Today, the Department of Health and Human Services released a report detailing how skyrocketing health care costs are “making it impossible for many small businesses to provide insurance to their employees.” During a roundtable discussion with small business owners and their representatives, Kate Karasmeighan of the National Gay and Lesbian Chamber of Commerce (NGLCC) highlighted businesses’ efforts to provide health care benefits to the partners of gay and lesbian employees:
I was shocked to from out from many of our members with whom we did a survey a few months ago that these employers who want to give full benefits to all of their employees have either stopped giving employees benefits for their families so they are not extending that option for all their employees’ families or they are not giving that option to their LGBT employees who have families.
While federal law allows married workers who receive family health insurance benefits to deduct the value of that coverage from taxable income, workers who are unmarried and have domestic partners are required to pay taxes on the fair market value of their coverage. As a result, “employees with partner health benefits now pay on average $1,069 per year more in taxes than would a married employee with the same coverage.” As CAP’s ‘Unequal Taxes on Equal Benefits‘ concluded, “collectively, unmarried couples lose $178 million per year to additional taxes.”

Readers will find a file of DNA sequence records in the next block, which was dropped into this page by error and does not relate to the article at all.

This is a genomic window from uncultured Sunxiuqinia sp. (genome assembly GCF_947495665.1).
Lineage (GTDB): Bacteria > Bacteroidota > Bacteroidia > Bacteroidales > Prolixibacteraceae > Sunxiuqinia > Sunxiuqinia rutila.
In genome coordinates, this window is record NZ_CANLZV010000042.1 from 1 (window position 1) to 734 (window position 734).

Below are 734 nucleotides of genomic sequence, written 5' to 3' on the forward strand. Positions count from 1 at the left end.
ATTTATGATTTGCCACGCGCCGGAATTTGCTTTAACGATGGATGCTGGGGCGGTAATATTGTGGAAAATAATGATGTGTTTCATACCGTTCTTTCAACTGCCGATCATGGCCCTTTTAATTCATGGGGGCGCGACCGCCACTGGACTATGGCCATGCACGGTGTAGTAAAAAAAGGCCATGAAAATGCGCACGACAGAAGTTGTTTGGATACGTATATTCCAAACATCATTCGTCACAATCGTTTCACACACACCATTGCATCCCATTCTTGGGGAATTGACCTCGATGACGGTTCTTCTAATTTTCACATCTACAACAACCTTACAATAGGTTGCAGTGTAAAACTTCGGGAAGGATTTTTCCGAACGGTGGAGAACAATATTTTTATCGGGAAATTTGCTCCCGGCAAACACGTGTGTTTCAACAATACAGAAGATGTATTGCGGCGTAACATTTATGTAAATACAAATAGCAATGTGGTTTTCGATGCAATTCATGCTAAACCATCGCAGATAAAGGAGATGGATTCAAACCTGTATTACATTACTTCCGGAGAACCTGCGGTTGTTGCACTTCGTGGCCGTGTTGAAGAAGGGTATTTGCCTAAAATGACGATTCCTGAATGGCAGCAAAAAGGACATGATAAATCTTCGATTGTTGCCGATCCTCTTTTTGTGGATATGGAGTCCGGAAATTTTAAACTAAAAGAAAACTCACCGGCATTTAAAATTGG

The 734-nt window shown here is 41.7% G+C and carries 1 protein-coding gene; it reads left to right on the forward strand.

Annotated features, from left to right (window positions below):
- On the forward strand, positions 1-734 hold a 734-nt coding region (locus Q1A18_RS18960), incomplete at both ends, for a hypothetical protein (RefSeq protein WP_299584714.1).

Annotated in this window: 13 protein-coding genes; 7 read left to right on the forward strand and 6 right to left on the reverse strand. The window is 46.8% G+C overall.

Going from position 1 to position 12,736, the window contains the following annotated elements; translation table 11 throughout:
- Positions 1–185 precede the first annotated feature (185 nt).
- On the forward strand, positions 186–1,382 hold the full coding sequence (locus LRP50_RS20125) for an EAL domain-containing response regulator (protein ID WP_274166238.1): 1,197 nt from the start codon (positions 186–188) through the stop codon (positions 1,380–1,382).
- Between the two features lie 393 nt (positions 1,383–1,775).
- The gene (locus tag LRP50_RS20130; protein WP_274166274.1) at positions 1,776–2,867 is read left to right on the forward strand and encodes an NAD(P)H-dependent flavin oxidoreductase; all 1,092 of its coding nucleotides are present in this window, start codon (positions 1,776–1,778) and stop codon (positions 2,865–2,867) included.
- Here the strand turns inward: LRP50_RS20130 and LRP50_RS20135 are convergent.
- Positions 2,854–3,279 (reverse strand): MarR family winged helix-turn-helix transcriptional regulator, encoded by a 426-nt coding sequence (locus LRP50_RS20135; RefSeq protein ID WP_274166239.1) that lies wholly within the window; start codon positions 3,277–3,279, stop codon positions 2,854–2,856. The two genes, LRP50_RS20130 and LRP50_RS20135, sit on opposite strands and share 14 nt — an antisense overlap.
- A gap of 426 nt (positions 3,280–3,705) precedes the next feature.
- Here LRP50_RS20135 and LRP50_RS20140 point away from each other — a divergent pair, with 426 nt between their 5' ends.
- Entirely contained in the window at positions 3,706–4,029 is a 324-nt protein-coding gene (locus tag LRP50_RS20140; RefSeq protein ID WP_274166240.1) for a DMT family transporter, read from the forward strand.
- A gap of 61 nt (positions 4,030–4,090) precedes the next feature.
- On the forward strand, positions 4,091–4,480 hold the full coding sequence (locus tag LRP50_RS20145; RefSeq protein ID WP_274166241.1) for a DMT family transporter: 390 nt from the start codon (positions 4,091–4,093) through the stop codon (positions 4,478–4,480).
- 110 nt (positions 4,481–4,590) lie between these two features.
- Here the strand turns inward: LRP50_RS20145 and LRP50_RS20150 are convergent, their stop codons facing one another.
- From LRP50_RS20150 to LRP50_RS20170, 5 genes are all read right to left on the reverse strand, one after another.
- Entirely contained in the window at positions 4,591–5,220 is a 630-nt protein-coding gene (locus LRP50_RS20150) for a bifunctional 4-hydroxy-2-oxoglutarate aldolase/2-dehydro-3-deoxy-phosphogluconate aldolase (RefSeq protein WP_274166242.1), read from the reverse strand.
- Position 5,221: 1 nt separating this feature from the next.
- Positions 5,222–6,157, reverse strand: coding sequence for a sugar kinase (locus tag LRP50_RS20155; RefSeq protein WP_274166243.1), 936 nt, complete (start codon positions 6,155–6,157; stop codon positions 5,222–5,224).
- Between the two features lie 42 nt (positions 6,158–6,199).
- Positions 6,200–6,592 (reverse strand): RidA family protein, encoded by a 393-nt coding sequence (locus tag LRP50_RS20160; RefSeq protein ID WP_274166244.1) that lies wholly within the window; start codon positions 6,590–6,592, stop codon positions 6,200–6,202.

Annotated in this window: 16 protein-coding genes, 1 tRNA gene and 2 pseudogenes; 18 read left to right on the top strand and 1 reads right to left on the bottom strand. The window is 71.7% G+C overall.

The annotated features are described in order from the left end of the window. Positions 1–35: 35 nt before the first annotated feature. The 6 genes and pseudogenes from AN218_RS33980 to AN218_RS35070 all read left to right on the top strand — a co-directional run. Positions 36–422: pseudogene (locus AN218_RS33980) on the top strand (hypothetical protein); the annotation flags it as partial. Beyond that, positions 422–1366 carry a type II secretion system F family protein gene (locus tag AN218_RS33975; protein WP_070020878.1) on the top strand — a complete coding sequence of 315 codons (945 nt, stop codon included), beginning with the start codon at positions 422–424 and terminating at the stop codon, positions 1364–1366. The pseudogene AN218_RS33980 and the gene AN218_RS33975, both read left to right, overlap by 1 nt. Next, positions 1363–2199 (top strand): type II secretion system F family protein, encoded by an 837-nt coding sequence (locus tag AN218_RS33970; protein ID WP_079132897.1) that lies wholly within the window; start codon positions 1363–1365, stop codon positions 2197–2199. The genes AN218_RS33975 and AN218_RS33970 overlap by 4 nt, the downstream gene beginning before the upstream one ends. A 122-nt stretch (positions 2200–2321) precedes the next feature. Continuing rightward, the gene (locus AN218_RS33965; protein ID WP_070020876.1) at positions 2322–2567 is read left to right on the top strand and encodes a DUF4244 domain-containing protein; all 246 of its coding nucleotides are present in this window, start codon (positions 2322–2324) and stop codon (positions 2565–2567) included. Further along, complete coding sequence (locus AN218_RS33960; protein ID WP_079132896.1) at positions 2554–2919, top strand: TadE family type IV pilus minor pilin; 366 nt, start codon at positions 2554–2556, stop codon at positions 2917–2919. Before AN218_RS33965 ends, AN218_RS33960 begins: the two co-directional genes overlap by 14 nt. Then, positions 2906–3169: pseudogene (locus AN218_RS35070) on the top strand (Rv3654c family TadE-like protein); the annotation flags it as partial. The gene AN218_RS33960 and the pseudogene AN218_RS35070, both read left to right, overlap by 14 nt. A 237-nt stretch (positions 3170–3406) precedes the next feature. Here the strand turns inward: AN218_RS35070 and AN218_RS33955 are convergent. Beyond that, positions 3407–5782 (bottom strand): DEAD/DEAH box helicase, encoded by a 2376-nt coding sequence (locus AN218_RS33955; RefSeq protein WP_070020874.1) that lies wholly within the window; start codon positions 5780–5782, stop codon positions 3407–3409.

Moreover, since the extra income “also increases the employer’s payroll taxes,” employers pay a total of “$57 million per year in additional payroll taxes because of this unequal tax treatment.” Only about 22 percent of employers cover the same-sex partners of their employees and 28 percent cover different-sex partners.”
“The question of either taking that option away from people so they can be equitable to everyone or taking more on in the cost of payroll, so kind of making up the difference in salary for LGBT employees, or just not giving those options to LGBT employees has been a huge problem…every person at this table who is a small business owner has an LGBT employee and is facing the same issue,” Karasmeighan explained at the roundtable.
In 2007, then-Senator Barack Obama co-sponsored the ‘Tax Equity for Domestic Partner and Health Plan Beneficiaries Act,’ which would “amend the Internal Revenue Code of 1986 to extend the exclusion from gross income for employer-provided health coverage to designated plan beneficiaries of employees.”
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